- Ojalá (ustedes / ellos) estuvieran aquí — I wish they were here
Pro Tip: You can include the pronouns in parentheses shown above if you use them in those exact locations. You can also replace these pronouns with proper nouns if you want to be more specific!
Mi querida, ojalá estuvieras aquí a mi lado.
My darling, I wish you were her by my side.
Ojalá estuvieran aquí Pancho y Meme, son muy graciosos.
I wish Pancho and Meme were here, they are very funny.
Ojalá estuvieran aquí mis hermanas, a ellas les encanta esta música.
I wish my sisters were here, they love this kind of music.
Ojalá Jimena estuviera aquí pasando el rato conmigo.
I wish Jimena was here spending time with me.
9. Ha pasado tanto tiempo desde que nos vimos
You can say this not only when you miss someone, but also when you finally meet them after a long time. This phrase translates to “It’s been so long since we saw each other.” It’s one of those sentences that’s much more fun to say in person, don’t you think?
Nosotros: Ha pasado tanto tiempo desde que nos vimos — It’s been a long time since we saw each other.
Ustedes / Ellos: Ha pasado tanto tiempo desde que se vieron — It’s been a long time since you saw each other.
¡Sammy, ha pasado tanto tiempo desde que nos vimos! No sé si recuerdo cómo se ve tu cara.
Sammy, it’s been so long since we saw each other! I don’t know if I remember how your face looks.
Ha pasado tanto tiempo desde que John y Joana se vieron.
It’s been so long since John and Joana saw each other.
10. Te necesito
This one is reserved for significant others in the majority of cases. Te necesito means “I need you,” and unless you’re asking for help from someone, this is one of the most passionate ways to say “I miss you” in Spanish.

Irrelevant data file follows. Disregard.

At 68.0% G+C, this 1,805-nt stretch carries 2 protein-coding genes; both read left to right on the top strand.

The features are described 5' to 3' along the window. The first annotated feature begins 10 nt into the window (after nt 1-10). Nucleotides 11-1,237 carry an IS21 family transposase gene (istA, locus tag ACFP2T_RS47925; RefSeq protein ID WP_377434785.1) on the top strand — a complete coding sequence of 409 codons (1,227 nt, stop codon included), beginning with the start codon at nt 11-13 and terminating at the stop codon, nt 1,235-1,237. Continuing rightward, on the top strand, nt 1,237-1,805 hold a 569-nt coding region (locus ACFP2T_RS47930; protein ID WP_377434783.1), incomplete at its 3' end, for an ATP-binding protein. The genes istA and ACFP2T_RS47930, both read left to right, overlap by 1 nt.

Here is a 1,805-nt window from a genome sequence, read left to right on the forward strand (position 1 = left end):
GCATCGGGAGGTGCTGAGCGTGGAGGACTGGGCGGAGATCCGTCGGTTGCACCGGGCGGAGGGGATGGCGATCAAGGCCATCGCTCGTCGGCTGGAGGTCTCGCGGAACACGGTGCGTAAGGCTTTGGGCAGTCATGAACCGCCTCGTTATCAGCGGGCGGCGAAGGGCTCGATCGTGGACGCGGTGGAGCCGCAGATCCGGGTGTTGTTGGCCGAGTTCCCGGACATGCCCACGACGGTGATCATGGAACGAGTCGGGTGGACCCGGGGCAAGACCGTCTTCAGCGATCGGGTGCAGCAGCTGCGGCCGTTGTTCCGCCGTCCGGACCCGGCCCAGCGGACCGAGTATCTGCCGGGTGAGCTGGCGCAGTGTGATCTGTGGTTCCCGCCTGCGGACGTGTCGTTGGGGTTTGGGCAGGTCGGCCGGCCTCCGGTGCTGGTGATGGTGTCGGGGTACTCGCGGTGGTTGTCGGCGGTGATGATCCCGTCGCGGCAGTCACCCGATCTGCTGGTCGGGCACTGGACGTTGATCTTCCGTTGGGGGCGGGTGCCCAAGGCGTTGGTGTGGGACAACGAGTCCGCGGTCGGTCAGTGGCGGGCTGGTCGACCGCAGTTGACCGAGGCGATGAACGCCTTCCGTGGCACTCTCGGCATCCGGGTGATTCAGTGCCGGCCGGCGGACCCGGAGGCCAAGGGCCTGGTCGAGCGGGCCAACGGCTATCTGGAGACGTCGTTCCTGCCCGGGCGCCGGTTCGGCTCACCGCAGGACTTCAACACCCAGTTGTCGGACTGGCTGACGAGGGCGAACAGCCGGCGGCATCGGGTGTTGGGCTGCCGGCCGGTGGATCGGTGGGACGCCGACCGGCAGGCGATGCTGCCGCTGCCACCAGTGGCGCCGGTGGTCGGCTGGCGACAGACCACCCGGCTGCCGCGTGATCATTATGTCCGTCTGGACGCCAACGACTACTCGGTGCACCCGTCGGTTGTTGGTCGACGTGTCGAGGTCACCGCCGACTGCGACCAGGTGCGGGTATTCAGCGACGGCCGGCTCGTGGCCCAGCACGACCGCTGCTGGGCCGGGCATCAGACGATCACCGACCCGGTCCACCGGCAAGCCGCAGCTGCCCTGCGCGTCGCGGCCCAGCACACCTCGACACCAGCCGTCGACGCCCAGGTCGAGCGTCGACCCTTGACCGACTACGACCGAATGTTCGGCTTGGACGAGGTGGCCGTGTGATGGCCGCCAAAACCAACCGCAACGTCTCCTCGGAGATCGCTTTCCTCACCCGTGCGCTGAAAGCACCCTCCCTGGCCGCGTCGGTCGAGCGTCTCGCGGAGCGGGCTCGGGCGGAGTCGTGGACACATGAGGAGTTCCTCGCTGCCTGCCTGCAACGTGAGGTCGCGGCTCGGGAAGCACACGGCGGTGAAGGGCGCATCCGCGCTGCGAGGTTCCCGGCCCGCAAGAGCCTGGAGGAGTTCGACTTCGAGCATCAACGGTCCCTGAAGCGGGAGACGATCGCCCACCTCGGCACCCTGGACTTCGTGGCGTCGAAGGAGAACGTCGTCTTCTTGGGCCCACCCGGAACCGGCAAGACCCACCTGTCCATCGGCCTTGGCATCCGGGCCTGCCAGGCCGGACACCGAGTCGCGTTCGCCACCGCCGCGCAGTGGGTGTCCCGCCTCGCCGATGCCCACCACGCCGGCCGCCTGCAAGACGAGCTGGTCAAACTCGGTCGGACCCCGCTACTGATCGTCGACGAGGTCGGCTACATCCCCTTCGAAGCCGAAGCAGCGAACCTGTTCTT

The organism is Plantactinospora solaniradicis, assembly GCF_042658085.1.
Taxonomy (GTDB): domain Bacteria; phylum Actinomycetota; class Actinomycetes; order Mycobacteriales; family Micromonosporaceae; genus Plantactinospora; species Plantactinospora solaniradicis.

|El / Ella||Necesita|
|Ustedes / Ellos||Necesitan|
Te necesito a tí y a tus abrazos también.
I need you and your hugs, too.
José está triste desde que su novia se fue. En verdad que la necesita.
José is sad since his girlfriend left. He really needs her.
¡No sabes lo mucho que te necesitamos en el grupo de teatro, María!
You don’t know how much we need you in our theater group, María!
11. Siento que han pasado años
Have you ever thought about something that happened months ago, but so much has changed that you feel as if that thing happened years ago? This phrase captures that feeling and it can be used to say “I miss you” in Spanish in a powerful way.
Sometimes, when you miss your significant other, you can use this phrase after a couple of days or even hours—but keep in mind that doing that is passionate and maybe even a bit cheesy.
|El / Ella||Sienten|
|Ustedes / Ellos||Sienten|
Rodrigo, siento que han pasado años desde que nos vimos.
Rodrigo, I feel like it’s been years since we saw each other!
Mis hijos sienten que han pasado años desde que los visitó Santa.
My kids feel like it’s been years since they were visited by Santa.
Sentimos que han pasado años desde que la decana renunció.
We feel like it’s been years since the dean resigned.
12. Ven a mí
If you want to say “I miss you” in Spanish with this phrase, you have to put it in context. Ven a mí means “come to me,” and in order to use this to say “I miss you” in Spanish, there has to be the implication that the other person won’t be able to comply. It’s one of the sadder ways to say “I miss you” in Spanish, but it can work well as an interjection!
How to Use It
- Ven a mí — second person singular
- Venga a mí — third person singular
- Vengan a mí — third person plural or second person plural
Estoy solito en el parque. ¡Ven a mí!
I’m alone in the park. Come to me!
Te juro que no puedo vivir sin ella, quiero que venga a mí pero ya.
I swear to you I can’t live without her, I want her to come to me right away.
Amigos, cómo los extraño. ¡Vengan a mí!
My friends, how I miss you. Come to me!
Staying Close While Far Away
After going through all the ways to say “I miss you” in Spanish, I feel a bit sad. It can be hard to part ways with those that we love, but technology today keeps us more connected than ever before, so we can easily express ourselves to the people we care about.
If you want to practice more vocabulary and conjugation, or look at more examples on how to say “I miss you” in Spanish, you can take a free class with one of our certified Spanish teachers to make your learning experience easier and more fun.